Mr. Emerson’s Wife
Lidian (née Lydia) Jackson is thirty-three years old when she first meets Ralph Waldo Emerson in 1835. A strong-willed and intelligent woman, Lidian never expected to marry, and is both flattered and hesitant when young Emerson proposes marriage soon after they meet. Though Emerson promises her a new kind of partnership, based on egalitarian principles, Lidian discovers that living in the shadow of her husband’s ideals (and his obsession with his first wife) is not easy. As soon as she becomes a mother, Lidian is no longer privy to her husband’s philosophies and thoughts, and their “new partnership” provides no solace or intellectual stimulation. Over time, as Emerson seeks out other companions, Lidian is attracted to his friend and protégé, Henry David Thoreau. Lidian struggles to stay faithful to her family, to Henry, and to herself.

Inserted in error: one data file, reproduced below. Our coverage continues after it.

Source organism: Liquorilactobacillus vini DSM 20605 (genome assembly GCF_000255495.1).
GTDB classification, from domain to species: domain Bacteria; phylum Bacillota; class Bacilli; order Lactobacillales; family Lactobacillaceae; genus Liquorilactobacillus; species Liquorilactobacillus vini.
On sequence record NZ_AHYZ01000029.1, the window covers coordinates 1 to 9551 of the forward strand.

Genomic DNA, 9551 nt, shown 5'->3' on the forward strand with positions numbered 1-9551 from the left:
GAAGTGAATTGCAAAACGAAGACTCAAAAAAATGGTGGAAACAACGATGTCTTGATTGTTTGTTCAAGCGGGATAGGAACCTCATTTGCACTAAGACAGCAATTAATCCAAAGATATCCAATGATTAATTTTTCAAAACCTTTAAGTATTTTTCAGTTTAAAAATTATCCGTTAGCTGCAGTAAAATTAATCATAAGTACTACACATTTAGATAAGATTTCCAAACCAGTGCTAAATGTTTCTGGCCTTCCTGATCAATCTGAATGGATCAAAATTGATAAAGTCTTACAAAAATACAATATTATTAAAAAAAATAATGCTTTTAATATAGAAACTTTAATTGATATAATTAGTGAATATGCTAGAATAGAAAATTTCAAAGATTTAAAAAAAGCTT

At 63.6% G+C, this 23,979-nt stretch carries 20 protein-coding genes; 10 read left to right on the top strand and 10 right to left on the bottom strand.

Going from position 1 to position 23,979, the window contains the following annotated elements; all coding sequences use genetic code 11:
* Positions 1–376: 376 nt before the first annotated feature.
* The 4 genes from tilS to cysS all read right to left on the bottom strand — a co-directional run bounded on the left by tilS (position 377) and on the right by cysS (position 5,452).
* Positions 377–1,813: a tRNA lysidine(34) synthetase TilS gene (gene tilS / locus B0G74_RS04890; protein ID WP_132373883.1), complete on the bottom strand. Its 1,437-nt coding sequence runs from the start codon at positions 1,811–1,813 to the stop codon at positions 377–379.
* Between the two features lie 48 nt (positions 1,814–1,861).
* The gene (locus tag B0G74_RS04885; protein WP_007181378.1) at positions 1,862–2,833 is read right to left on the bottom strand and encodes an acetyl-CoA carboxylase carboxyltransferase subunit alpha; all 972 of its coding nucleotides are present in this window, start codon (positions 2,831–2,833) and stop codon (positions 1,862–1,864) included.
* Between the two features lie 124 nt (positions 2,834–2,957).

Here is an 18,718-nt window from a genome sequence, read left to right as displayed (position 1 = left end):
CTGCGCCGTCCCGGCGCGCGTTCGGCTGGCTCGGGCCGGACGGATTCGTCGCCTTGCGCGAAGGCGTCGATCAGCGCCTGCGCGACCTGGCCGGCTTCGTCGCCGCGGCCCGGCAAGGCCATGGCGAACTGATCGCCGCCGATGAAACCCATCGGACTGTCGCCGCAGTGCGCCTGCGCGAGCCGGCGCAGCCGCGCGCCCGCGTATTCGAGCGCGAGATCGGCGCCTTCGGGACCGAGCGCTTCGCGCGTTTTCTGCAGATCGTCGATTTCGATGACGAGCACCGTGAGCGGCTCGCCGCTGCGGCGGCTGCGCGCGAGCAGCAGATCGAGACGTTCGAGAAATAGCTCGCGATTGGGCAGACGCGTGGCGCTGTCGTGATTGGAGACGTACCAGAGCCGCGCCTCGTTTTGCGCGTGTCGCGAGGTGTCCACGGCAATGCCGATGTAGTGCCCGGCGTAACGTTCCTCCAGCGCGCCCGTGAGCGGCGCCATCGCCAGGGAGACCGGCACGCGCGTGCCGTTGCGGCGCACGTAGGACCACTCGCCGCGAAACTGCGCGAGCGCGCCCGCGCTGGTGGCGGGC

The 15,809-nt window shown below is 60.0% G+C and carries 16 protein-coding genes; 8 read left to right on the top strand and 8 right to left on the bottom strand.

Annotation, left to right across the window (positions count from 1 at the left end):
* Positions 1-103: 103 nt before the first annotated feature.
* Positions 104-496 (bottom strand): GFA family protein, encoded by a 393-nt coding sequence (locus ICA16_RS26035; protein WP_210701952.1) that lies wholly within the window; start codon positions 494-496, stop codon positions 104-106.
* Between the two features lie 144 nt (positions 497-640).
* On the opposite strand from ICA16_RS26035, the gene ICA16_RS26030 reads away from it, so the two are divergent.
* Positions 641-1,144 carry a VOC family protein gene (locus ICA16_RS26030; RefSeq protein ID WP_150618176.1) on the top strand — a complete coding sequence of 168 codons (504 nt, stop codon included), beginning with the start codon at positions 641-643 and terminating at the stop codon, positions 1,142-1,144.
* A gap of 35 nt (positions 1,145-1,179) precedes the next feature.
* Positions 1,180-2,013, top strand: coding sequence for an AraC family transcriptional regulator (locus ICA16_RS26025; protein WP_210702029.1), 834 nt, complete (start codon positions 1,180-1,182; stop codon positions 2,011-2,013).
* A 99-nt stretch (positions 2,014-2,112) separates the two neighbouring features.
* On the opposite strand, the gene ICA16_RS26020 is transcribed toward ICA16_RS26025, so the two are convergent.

Lidian and Henry are sympathetic characters, and so too is Ralph Waldo Emerson, in spite of his treatment of his wife. All three can debate with well-articulated arguments, but their own feelings and emotions are not so neatly summed up. This is a fascinating and thoughtful tale; the Emersons, Thoreau, and their transcendental community vividly come alive. Brown’s style is lyrical, no easy feat when capturing philosophical rhetoric. My one quibble is that although Brown admits to conjecture, she doesn’t elaborate, so it is difficult to know what is fact and what is fiction. Mr. Emerson’s Wife reads almost as a creative and beautifully-crafted biography. Recommended.